January 22, 2013 — A woman from Oklahoma has filed a NuvaRing lawsuit after she suffered a life-threatening complications called a bilateral pulmonary embolism, in which blood clots became trapped in both of her lungs.
The plaintiff, Tammy Reddix, was filed in the U.S. District Court for the Western District of Oklahoma, but it will be transferred to federal court where more than 1,000 other NuvaRing lawsuits are currently pending. She alleges that Organon USA (now owned by Merck & Co.) failed to adequately warn that NuvaRing is associated with higher risks than other, equally-effective contraceptives.
According to the complaint, the plaintiff visited the emergency department at a hospital in Oklahoma City after experiencing chest pain. Doctors ordered a chest scan, which revealed a bilateral pulmonary embolism. She was told to immediately stop using NuvaRing and was administered blood-thinning medications. She required four days of hospitalization and still requires follow-up care.
She alleges that she never would have used NuvaRing if she was aware of the serious risks. In addition, the lawsuit alleges that the manufacturer “knew or should have known that the use of their products created a higher risk of venous thromboembolism than oral contraceptives.” However, they “failed to warn Plaintiff of said serious risks before she used the product and failed to conduct appropriate testing.”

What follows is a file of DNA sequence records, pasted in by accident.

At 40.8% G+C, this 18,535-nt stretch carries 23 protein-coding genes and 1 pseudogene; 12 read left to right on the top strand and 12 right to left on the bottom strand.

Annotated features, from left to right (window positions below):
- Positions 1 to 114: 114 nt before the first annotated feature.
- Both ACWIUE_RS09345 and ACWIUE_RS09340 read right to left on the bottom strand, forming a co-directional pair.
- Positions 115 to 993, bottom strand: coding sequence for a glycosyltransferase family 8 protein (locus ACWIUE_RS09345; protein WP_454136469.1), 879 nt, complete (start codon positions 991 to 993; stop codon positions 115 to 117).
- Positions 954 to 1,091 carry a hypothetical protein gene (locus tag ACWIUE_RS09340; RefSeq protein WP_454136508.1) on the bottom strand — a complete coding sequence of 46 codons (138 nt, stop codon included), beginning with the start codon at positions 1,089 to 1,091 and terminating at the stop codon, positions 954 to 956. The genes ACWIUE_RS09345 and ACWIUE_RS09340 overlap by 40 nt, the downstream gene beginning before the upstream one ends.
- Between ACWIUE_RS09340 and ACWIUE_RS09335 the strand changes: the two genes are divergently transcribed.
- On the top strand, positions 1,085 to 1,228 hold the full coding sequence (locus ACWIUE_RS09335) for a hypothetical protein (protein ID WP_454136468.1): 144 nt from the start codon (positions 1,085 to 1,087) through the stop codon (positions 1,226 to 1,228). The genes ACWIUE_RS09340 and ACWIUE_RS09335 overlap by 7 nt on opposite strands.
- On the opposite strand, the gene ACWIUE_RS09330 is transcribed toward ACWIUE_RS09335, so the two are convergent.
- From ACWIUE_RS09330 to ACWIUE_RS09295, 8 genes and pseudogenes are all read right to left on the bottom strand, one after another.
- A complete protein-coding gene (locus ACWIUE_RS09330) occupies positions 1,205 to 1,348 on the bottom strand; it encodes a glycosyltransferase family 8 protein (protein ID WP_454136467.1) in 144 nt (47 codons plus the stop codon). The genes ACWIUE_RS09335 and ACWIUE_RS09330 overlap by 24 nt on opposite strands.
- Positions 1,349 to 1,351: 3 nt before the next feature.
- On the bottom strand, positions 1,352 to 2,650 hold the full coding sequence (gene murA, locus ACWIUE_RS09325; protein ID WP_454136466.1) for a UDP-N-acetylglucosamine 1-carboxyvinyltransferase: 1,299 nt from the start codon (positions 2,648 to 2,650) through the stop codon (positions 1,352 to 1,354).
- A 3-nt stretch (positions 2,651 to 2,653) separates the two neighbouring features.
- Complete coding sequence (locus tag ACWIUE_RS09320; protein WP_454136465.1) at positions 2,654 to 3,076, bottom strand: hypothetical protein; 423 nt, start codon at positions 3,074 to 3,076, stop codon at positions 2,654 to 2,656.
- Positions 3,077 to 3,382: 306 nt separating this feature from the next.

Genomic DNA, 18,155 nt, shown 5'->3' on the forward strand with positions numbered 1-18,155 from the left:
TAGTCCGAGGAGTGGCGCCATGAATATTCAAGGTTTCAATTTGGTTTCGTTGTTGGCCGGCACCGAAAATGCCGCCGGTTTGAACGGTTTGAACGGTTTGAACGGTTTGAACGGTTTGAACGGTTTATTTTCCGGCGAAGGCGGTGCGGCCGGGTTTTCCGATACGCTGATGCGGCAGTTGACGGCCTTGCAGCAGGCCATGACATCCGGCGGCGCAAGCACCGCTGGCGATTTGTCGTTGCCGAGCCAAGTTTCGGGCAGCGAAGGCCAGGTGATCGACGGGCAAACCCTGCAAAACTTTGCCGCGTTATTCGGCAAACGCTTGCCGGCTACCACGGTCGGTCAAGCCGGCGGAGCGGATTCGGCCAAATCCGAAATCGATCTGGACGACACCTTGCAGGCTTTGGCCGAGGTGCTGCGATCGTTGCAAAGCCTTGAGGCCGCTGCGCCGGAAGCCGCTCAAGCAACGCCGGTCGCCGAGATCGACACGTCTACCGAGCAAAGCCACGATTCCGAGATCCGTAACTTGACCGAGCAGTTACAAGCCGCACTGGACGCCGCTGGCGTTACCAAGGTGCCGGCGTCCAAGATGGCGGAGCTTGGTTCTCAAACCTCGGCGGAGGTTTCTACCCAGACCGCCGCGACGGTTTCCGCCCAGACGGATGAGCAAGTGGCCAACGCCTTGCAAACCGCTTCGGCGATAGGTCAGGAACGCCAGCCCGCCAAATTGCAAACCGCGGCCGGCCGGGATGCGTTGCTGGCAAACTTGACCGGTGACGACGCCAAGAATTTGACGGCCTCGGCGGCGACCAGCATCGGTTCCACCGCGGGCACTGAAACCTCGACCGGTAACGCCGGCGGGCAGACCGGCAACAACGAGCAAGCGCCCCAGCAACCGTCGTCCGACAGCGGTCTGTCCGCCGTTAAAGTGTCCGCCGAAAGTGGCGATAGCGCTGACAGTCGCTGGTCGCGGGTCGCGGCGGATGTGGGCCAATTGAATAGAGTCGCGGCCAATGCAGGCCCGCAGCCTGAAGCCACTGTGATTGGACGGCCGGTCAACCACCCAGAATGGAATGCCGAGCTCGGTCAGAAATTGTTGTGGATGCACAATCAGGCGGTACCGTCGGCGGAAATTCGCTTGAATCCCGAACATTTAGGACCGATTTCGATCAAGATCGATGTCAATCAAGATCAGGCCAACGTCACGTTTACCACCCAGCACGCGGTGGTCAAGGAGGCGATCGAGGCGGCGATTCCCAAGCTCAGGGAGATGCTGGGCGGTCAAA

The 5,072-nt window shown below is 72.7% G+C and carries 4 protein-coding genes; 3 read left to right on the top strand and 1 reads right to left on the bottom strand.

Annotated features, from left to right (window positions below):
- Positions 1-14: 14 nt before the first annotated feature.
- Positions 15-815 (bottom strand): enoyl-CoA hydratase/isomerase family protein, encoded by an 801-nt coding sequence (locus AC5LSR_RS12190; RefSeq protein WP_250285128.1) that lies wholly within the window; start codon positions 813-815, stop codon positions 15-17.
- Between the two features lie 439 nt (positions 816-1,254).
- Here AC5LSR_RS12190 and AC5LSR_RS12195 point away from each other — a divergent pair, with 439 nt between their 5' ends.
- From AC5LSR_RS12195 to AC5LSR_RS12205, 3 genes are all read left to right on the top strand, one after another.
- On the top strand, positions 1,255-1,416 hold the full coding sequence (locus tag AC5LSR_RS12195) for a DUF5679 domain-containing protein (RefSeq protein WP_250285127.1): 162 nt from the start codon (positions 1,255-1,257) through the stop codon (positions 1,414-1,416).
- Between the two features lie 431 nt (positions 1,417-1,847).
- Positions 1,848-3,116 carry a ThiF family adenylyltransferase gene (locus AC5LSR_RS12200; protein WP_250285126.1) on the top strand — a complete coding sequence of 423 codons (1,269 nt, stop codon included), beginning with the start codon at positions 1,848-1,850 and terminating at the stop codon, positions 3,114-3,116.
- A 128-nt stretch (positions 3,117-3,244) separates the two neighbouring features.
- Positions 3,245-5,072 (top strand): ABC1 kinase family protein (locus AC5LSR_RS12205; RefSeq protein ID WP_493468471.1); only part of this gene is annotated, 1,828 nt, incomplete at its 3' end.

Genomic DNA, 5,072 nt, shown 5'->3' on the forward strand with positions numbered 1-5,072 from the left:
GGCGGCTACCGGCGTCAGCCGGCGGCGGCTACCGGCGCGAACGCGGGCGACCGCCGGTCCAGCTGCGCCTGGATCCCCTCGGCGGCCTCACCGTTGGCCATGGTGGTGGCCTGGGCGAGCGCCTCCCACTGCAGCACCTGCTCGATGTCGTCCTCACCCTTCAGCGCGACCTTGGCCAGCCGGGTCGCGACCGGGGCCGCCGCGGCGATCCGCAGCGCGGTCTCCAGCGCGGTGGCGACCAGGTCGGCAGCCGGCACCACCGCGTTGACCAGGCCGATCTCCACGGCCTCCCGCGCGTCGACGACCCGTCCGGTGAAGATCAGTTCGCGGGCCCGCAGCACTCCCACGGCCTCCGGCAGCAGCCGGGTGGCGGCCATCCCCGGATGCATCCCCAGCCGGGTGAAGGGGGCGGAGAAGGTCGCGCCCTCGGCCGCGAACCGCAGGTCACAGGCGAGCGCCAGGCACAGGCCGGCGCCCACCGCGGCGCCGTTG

Several studies have linked NuvaRing to higher risks of blood-clots than other contraceptives. The problem is that it contains a newer type of hormone called etonogestrel, which is associated with a doubled risk of blood clots than older hormones like levonorgestrel. Unfortunately, many women used NuvaRing because they were not aware of the serious risks.
Merck & Co. is now facing nearly 1,300 NuvaRing lawsuits in both state and federal courts. Since 2008, new lawsuits have been transferred to the federal Multi-District Litigation (MDL) in the U.S. District Court for the Eastern District of Missouri. There are also approximately 200 lawsuits filed in New Jersey. The first state trials begin next month, and federal trials begin in July 2013.